Galvanize Foreign Direct Investment in U.S. Clean Energy

The United States has made great strides in developing its clean energy sector. Clean energy investment reached $36.7 billion in 2013, increasing by nearly 250 percent since 2004. Despite the gains, the United States will need to continue investing on the order of 1 percent of GDP per year to be able to reduce its greenhouse gas emissions 80 percent below 1990 levels by 2050.

Where will this investment come from? Undoubtedly the bulk of this capital will need to be raised here in the United States. However, there is another not-inconsequential potential source of investment, if we can lure it: foreign direct investment (FDI).

The United States is already the number one destination for FDI, attracting more than $193 billion in 2013. The prospects for additional investment are bright, with global consulting firm A.T. Kearney’s 2014 Foreign Investment Confidence Index reporting increased optimism from senior global corporate executives for U.S. investments.

At the same time, renewable energy has emerged as a substantial FDI opportunity. Worldwide, renewables have been the fastest growing FDI sector accounting for 11 percent of global FDI in 2011. Greenfield investment monitor fDi Markets reported that the volume of FDI projects in renewable energy grew six-fold between 2003 and 2011, with renewable energy being the number two sector for FDI in North America.

However, the industry—and foreign investment in renewables—has faced serious headwinds since 2011. According to fDi Markets, the period between January 2011 and December 2013 witnessed a sharp 55 percent decline in the number of FDI projects in North America’s renewable energy sector. Cheap gas in the United States driven by a shale-drilling boom and an uncertain policy landscape contributed to the decline.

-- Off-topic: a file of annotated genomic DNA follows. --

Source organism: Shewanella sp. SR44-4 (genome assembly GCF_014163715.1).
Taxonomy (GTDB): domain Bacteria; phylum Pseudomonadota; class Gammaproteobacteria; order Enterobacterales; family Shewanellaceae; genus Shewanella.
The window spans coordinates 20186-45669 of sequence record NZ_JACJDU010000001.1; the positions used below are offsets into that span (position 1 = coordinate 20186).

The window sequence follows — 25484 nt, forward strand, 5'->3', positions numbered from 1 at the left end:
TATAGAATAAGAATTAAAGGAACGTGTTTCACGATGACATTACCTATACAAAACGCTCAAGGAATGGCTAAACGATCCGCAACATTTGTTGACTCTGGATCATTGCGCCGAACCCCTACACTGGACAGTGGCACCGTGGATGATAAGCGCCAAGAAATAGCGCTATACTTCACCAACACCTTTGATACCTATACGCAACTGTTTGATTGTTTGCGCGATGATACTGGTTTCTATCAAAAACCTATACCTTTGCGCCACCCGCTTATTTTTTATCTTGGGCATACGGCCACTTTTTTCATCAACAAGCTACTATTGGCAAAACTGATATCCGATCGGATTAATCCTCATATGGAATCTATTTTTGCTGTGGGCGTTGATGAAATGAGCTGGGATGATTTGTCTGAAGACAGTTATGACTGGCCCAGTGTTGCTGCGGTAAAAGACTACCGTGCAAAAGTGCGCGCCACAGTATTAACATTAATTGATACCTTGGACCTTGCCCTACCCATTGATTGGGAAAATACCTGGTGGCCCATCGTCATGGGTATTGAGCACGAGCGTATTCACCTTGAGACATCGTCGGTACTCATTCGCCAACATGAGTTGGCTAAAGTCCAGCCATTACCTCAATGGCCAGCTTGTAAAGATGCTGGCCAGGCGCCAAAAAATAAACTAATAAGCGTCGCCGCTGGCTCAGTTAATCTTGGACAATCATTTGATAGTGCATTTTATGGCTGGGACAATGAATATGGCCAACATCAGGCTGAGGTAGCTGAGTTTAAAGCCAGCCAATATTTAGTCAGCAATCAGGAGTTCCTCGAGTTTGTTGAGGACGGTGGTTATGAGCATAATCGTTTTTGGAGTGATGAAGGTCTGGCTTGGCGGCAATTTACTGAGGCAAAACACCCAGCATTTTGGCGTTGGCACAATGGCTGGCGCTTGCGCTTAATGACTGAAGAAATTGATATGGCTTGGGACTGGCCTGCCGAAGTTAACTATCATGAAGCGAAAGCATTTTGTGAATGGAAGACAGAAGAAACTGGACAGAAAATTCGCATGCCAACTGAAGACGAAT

More work is needed to encourage foreign companies to invest in U.S. clean energy. The benefits are huge. Not only will it accelerate clean energy deployment, it will also bring with it higher-paying jobs, new R&D and innovation capacity and increases in trade, as a paper our group released made clear. FDI is already an increasingly important element of U.S. clean energy industrial base with presence throughout the country’s regions and in every cleantech segment: From French nuclear energy giant AREVA in Charlotte, N.C.; Germany’s SolarWorld with its largest solar module production facility in the Western Hemisphere in Hillsboro, Ore.; Danish manufacturer of wind turbines Vestas in Pueblo, Colo.; to South Korean LG Chem’s advanced battery facility in Holland, Mich.

At a time when various countries are racing to attract more clean energy investments, the United States must work harder to enhance its competitiveness and attractiveness as the destination for clean energy investments. The federal government should not only work to sustain a dynamic and growing domestic market but also provide a stable and predictable policy environment that attracts FDI and all other investment naturally. Sub-national leaders, for their part, must nurture their clean energy cluster, create a compelling global identity that captures their unique place in the global clean energy marketplace, and build strong relationships with foreign investors interested in the U.S. clean energy markets.

Faced with a massive investment need, the United States needs to deploy all the tools at its disposal, including FDI, to maximize its share of the growing clean energy market or risk being left behind.